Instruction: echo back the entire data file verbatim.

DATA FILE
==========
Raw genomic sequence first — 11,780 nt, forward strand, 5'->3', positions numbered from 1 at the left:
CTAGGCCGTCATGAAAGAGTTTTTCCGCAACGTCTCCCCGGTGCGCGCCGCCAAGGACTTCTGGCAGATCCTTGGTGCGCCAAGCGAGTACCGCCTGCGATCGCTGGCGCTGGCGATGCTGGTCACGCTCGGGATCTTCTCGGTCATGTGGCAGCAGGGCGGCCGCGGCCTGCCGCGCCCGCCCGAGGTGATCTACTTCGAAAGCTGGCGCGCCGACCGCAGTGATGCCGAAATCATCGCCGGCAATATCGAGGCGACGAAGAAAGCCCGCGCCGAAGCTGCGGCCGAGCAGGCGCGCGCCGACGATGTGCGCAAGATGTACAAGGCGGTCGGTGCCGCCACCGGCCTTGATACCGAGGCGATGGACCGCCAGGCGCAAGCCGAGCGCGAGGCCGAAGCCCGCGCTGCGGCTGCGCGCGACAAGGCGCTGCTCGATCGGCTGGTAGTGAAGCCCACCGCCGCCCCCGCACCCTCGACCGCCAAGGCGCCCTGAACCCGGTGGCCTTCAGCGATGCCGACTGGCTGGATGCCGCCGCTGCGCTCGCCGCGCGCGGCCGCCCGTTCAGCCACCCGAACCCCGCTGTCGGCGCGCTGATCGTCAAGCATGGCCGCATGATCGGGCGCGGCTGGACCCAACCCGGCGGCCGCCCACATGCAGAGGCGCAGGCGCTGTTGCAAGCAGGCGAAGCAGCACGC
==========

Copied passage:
Raw genomic sequence first — 11,780 nt, forward strand, 5'->3', positions numbered from 1 at the left:
CTAGGCCGTCATGAAAGAGTTTTTCCGCAACGTCTCCCCGGTGCGCGCCGCCAAGGACTTCTGGCAGATCCTTGGTGCGCCAAGCGAGTACCGCCTGCGATCGCTGGCGCTGGCGATGCTGGTCACGCTCGGGATCTTCTCGGTCATGTGGCAGCAGGGCGGCCGCGGCCTGCCGCGCCCGCCCGAGGTGATCTACTTCGAAAGCTGGCGCGCCGACCGCAGTGATGCCGAAATCATCGCCGGCAATATCGAGGCGACGAAGAAAGCCCGCGCCGAAGCTGCGGCCGAGCAGGCGCGCGCCGACGATGTGCGCAAGATGTACAAGGCGGTCGGTGCCGCCACCGGCCTTGATACCGAGGCGATGGACCGCCAGGCGCAAGCCGAGCGCGAGGCCGAAGCCCGCGCTGCGGCTGCGCGCGACAAGGCGCTGCTCGATCGGCTGGTAGTGAAGCCCACCGCCGCCCCCGCACCCTCGACCGCCAAGGCGCCCTGAACCCGGTGGCCTTCAGCGATGCCGACTGGCTGGATGCCGCCGCTGCGCTCGCCGCGCGCGGCCGCCCGTTCAGCCACCCGAACCCCGCTGTCGGCGCGCTGATCGTCAAGCATGGCCGCATGATCGGGCGCGGCTGGACCCAACCCGGCGGCCGCCCACATGCAGAGGCGCAGGCGCTGTTGCAAGCAGGCGAAGCAGCACGC